The perils of absolute power

A cat who thinks it’s a lion is still a cat

Courtesy Pixabay

A man, organization or regime bent on dominating others, by using technology or brute force, will soon become tyrannical. And will be hated by those whom it subjugates.

In 52 BC, Julius Caesar pursued his arch-enemy, Vercingetorix, to the town of Alesia, in Central Gaul.

Caesar immediately surrounded the town by constructing two ring-like walls around Alesia.

This siege had only one purpose — to wait it out till food and supplies within Alesia dwindled, and then Vercingetorix would be forced to surrender.

But Vercingetorix was one step ahead of Caesar, or so he thought.

Instead of surrendering when food ran low, Vercingetorix evicted the elderly, women, and children from the town.

He had hoped that Caesar would be merciful to civilians and allow them to pass, while he and his men could last a few more days holed up in Alesia.

But Vercingetorix was wrong.

Caesar refused to let the women and children pass through the Roman walls, forcing them to return to Alesia.

Shunned by both Romans and Gauls, these unfortunate people remained trapped between Caesar’s walls and the closed gates of their own town. They survived in misery for the next few days, and finally succumbed to their hunger and thirst.

This incident was but one among the many in the path of Caesar’s rising tyranny.

Eventually Vercingetorix, the leader of the allied Gauls, surrendered, and Caesar became the master of Gaul.

But now, Caesar’s heart hungered to secure the same measure of power over his own countrymen — the Romans.

How subtle must have been the shift in Caesar’s mindset — from subjugating Gaul to feeling entitled to becoming the first man in Rome?

He did not have to wait for long. Three years later, the opportunity presented itself.

In 49 BC, Caesar was ordered to disband his legions and return to Italy as a private citizen. This was a deliberate move by his enemies in the Senate to limit Caesar’s ever-increasing power.

However, even in this insult, Caesar saw an opportunity to vanquish his enemies back in Rome.

He entered Italy at the head of his loyal legion and plunged Rome into a prolonged and bloody civil war.

Leaning upon the same cunning and ruthlessness that had aided him in Gaul, Caesar set about destroying those Senators who had dared to oppose him.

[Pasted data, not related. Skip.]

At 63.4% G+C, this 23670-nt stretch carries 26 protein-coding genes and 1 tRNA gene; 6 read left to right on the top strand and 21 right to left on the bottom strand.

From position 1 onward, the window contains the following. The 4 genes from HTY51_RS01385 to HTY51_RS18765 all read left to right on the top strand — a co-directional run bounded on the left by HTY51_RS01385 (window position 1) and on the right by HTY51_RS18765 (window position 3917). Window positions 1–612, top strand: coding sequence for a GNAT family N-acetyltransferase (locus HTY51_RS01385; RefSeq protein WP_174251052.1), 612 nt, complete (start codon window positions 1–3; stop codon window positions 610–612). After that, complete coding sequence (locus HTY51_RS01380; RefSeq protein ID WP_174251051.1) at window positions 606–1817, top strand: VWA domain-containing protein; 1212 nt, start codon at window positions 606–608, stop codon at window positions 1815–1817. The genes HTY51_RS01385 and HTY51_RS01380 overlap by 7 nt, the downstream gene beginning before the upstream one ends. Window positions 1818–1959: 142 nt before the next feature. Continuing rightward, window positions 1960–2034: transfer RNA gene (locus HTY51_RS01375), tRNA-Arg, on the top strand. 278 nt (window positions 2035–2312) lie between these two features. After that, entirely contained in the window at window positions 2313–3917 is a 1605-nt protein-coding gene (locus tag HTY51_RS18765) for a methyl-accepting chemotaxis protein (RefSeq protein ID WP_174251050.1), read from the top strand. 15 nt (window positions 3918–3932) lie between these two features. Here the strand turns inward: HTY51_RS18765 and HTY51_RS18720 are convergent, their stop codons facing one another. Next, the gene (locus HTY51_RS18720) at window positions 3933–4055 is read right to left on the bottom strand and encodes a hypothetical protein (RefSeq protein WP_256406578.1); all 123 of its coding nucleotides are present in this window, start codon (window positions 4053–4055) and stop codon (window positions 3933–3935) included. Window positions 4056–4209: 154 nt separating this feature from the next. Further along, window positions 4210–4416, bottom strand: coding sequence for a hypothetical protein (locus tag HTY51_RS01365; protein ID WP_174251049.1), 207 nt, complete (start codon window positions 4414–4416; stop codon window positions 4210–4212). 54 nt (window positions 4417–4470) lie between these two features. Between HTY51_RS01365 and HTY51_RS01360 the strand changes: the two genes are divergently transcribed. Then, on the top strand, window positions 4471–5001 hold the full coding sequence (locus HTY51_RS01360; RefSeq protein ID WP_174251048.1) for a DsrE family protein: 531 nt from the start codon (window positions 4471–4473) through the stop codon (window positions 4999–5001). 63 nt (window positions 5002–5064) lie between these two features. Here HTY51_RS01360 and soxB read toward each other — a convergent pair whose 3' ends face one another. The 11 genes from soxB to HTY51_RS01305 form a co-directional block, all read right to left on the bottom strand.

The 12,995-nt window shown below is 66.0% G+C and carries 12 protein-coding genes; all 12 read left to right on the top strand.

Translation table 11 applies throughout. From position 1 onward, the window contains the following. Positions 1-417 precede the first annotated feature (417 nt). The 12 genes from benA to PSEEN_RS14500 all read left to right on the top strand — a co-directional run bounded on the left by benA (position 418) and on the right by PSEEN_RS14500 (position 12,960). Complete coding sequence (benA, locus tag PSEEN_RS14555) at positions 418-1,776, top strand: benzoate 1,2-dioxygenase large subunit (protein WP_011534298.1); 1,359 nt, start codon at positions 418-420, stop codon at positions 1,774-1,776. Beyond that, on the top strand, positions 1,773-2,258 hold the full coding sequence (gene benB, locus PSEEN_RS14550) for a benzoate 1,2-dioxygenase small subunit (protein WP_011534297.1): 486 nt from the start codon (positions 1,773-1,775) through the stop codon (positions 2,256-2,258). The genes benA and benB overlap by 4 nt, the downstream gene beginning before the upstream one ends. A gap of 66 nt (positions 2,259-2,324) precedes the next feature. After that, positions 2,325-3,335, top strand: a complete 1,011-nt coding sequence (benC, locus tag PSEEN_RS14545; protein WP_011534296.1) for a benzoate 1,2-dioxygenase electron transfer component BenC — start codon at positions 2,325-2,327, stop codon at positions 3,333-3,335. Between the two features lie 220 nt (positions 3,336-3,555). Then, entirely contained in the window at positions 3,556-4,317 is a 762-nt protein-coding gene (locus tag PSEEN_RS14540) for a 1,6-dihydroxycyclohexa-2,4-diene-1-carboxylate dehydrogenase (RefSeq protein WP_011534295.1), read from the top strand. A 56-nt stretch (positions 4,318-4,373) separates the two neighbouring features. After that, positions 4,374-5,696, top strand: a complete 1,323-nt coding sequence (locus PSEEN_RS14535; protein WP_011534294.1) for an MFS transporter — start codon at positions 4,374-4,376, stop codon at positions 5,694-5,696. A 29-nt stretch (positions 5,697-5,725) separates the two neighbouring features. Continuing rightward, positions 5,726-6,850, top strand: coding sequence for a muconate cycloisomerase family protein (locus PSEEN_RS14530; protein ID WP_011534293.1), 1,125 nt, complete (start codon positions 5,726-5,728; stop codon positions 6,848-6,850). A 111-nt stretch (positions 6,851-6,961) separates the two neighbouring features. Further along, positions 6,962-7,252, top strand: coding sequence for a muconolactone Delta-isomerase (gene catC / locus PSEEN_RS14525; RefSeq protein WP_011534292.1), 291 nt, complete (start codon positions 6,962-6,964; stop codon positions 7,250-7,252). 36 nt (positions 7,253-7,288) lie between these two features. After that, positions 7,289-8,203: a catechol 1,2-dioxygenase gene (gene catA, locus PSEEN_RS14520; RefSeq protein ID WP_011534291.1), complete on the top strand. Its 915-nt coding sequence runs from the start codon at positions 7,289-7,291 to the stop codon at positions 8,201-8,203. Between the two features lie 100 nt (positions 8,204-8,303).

Caesar’s megalomania forced him and his men into battle after battle, across the breadth of the Roman world.

Starting within Italy, the fighting led him to far flung reaches of the Mediterranean like Albania, Greece, Egypt, Asia Minor, North Africa and Spain.

Four years later, Caesar finished destroying the last vestiges of resistance and became Dictator for life — a king in all but name.

But he did not live long enough to enjoy the fruits of his labors. Two years later, he was assassinated in the Roman Forum.

What led to his brutal end?

For decades, historians have debated the reasons behind Caesar’s assassination and the motives of his slayers. Most agree that it was Caesar’s unchecked ambition & desire to attain a god-like status, that led to his death.

This race to the top of the Republican machinery that Caesar had been running so frantically eventually became a race to the bottom.

Do you think Caesar had delusions of grandeur? Did he believe that just because he won his battles, he was right? And because he was right, he was therefore good?

History is proof that empires that have led the world with their might have always collapsed. The Roman empire, the British, Germany, Soviet Union are but a few examples of the decay that follows greatness.

Whether one leads a small team, or a large organization, or even a nation, one must stay vigilant against getting drunk on this (fleeting) absolute power — for history shows that tyrants end up stripped of the absolute power they so adore.

After all, a cat who thinks it’s a lion is still a cat!

It is time for us as individuals, institutions, organizations, corporations, and nations to dig deep into the motivations that drive our actions.

Are we really walking a path that will benefit our fellow man, or is our arrogance running amok, spiralling us toward a race to the bottom?

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Originally published on on Nov 29, 2016